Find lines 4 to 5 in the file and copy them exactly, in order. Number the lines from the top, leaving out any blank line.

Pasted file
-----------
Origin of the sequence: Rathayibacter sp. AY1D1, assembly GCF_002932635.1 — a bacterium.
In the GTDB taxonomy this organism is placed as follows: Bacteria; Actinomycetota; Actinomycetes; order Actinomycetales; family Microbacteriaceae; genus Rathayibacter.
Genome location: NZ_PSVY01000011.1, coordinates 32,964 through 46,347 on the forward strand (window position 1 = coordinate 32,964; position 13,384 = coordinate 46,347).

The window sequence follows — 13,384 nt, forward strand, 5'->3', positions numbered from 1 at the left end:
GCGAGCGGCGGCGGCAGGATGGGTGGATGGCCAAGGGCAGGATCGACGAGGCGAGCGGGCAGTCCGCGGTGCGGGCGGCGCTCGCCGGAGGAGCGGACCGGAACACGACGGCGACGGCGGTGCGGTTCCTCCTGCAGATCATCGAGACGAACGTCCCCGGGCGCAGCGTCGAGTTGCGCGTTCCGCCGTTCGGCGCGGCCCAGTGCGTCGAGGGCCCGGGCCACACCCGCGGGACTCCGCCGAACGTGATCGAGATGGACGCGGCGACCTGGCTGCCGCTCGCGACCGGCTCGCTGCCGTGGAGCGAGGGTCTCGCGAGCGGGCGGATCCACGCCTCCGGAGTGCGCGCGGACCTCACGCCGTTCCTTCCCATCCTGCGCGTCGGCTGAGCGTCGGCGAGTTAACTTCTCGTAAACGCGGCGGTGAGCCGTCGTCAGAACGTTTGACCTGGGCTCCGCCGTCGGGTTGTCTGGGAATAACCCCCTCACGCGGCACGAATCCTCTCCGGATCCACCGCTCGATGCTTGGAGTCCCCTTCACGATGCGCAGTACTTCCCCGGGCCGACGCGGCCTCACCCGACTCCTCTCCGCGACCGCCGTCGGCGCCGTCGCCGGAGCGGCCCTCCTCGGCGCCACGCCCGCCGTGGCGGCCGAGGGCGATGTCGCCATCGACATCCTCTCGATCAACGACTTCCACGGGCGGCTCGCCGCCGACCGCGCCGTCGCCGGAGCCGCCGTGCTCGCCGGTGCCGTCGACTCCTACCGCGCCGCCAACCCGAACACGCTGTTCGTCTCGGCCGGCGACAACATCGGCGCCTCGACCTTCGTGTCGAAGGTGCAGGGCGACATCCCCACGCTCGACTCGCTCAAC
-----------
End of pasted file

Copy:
The window sequence follows — 13,384 nt, forward strand, 5'->3', positions numbered from 1 at the left end:
GCGAGCGGCGGCGGCAGGATGGGTGGATGGCCAAGGGCAGGATCGACGAGGCGAGCGGGCAGTCCGCGGTGCGGGCGGCGCTCGCCGGAGGAGCGGACCGGAACACGACGGCGACGGCGGTGCGGTTCCTCCTGCAGATCATCGAGACGAACGTCCCCGGGCGCAGCGTCGAGTTGCGCGTTCCGCCGTTCGGCGCGGCCCAGTGCGTCGAGGGCCCGGGCCACACCCGCGGGACTCCGCCGAACGTGATCGAGATGGACGCGGCGACCTGGCTGCCGCTCGCGACCGGCTCGCTGCCGTGGAGCGAGGGTCTCGCGAGCGGGCGGATCCACGCCTCCGGAGTGCGCGCGGACCTCACGCCGTTCCTTCCCATCCTGCGCGTCGGCTGAGCGTCGGCGAGTTAACTTCTCGTAAACGCGGCGGTGAGCCGTCGTCAGAACGTTTGACCTGGGCTCCGCCGTCGGGTTGTCTGGGAATAACCCCCTCACGCGGCACGAATCCTCTCCGGATCCACCGCTCGATGCTTGGAGTCCCCTTCACGATGCGCAGTACTTCCCCGGGCCGACGCGGCCTCACCCGACTCCTCTCCGCGACCGCCGTCGGCGCCGTCGCCGGAGCGGCCCTCCTCGGCGCCACGCCCGCCGTGGCGGCCGAGGGCGATGTCGCCATCGACATCCTCTCGATCAACGACTTCCACGGGCGGCTCGCCGCCGACCGCGCCGTCGCCGGAGCCGCCGTGCTCGCCGGTGCCGTCGACTCCTACCGCGCCGCCAACCCGAACACGCTGTTCGTCTCGGCCGGCGACAACATCGGCGCCTCGACCTTCGTGTCGAAGGTGCAGGGCGACATCCCCACGCTCGACTCGCTCAAC